How good are law firms REALLY when it comes to associate development? The practices vary widely, whether you’re an associate in a US, UK, Australian firm or otherwise. And according to a recent report in AbovetheLaw, which indicated how associates can easily get overlooked when it comes to courtroom experience.
The issue arose over oral examination of witnesses in cases involving
While it may be the case that associates can get to handle some real-life courtroom experience by cross examining pedestrian witnesses who have no real influence on case outcomes, when it comes to the meat-and-potatoes side of things, then the firms are hard-pressed to permit the associates to have the work.
The issue that arose was one involving GSI Technology v. United Memories, with Magistrate Judge Paul Grewal saying:
In a technology community like ours that prizes youth—at times unfairly—there is one place where youth and inexperience seemingly comes with a cost: the courtroom. In intellectual property case after intellectual property case in this courthouse, legions of senior lawyers with decades of trial experience regularly appear. Nothing surprises about this. When trade secret or patent claims call for millions in damages and substantial injunctive relief, who else should a company call but a seasoned trial hand? But in even the brief tenure of the undersigned, a curious trend has emerged: the seasoned trial hand appears for far more than trial itself. What once might have been left to a less experienced associate is now also claimed by senior counsel. Motion to compel discovery? Can’t risk losing that. Motion to exclude expert testimony? Can’t risk losing that, either. Motion to exclude Exhibit 20356 as prejudicial under Fed. R. Evid. 403? Same thing.
So how did Judge Grewal propose to deal with this issue?
Here’s what he recommended:
But with no fewer than six post-trial motions set for argument next week, surely an opportunity can be made to give those associates that contributed mightily to this difficult case a chance to step out of the shadows and into the light. To that end, the court expects that each party will allow associates to present its arguments on at least two of the six motions to be heard. If any party elects not to do this, the court will take its positions on all six motions on the papers and without oral argument.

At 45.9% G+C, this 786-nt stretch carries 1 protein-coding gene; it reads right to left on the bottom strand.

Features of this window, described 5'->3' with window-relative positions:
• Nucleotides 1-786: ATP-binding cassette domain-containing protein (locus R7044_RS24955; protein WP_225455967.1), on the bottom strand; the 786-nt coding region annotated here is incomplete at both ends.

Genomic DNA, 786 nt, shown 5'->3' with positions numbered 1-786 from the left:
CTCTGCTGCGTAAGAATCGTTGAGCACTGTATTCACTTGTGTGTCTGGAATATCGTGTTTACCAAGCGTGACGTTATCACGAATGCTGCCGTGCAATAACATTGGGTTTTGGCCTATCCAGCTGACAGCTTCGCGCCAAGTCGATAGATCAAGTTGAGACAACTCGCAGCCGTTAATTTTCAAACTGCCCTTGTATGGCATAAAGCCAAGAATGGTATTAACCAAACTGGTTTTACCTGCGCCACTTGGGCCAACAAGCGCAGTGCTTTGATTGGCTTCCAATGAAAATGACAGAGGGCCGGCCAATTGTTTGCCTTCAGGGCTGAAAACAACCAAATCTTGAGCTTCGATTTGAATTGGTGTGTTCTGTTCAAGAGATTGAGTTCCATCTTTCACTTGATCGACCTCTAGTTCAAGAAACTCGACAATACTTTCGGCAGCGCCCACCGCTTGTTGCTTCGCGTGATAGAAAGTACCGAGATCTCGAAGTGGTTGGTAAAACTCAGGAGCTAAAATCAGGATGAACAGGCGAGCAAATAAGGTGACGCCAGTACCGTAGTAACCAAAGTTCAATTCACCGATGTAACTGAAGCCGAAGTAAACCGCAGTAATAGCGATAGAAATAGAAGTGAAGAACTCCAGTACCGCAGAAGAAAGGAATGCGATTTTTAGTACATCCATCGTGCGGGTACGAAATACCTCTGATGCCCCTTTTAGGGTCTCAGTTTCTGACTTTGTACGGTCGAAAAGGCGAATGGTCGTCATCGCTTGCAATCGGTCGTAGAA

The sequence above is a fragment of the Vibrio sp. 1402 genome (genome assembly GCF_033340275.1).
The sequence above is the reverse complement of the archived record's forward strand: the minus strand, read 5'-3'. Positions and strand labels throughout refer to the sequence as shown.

What actually happened however was that the lawyers decided that instead of having associates present argument they should instead handle matters themselves on the basis of filings.
GSI is represented by BigLaw’s DLA Piper and had any number of associates who might have handled the “work”, although United Memories is a smaller, tech-focused boutique firm that may not have the same associate resource (Ruyak Cherian).
As AbovetheLaw noted:
There’s no good way to spin this from the partners’ perspective. If the briefs researched and drafted by associates are so strong, then what possible harm could that associate do in arguing them? And why was oral argument so important when a seasoned *cough* higher billing *cough* lawyer was going to do it, and so unnecessary now? Plus, when Judge Grewal specifically asked to hear from less-experienced attorneys, he signaled himself as a sympathetic ear — he didn’t make this unusual request without planning to grade on a curve.
Think of this episode the next time a firm tells you how much they value their young lawyers: one of the biggest firms in the world would rather stay silent than let one of its legion of associates talk to a judge for 10 minutes… and still publicly crows about its commitment to “help our lawyers reach their highest potential as professionals.”
(If you’d like to decide the matter purely on the filings, both the order and response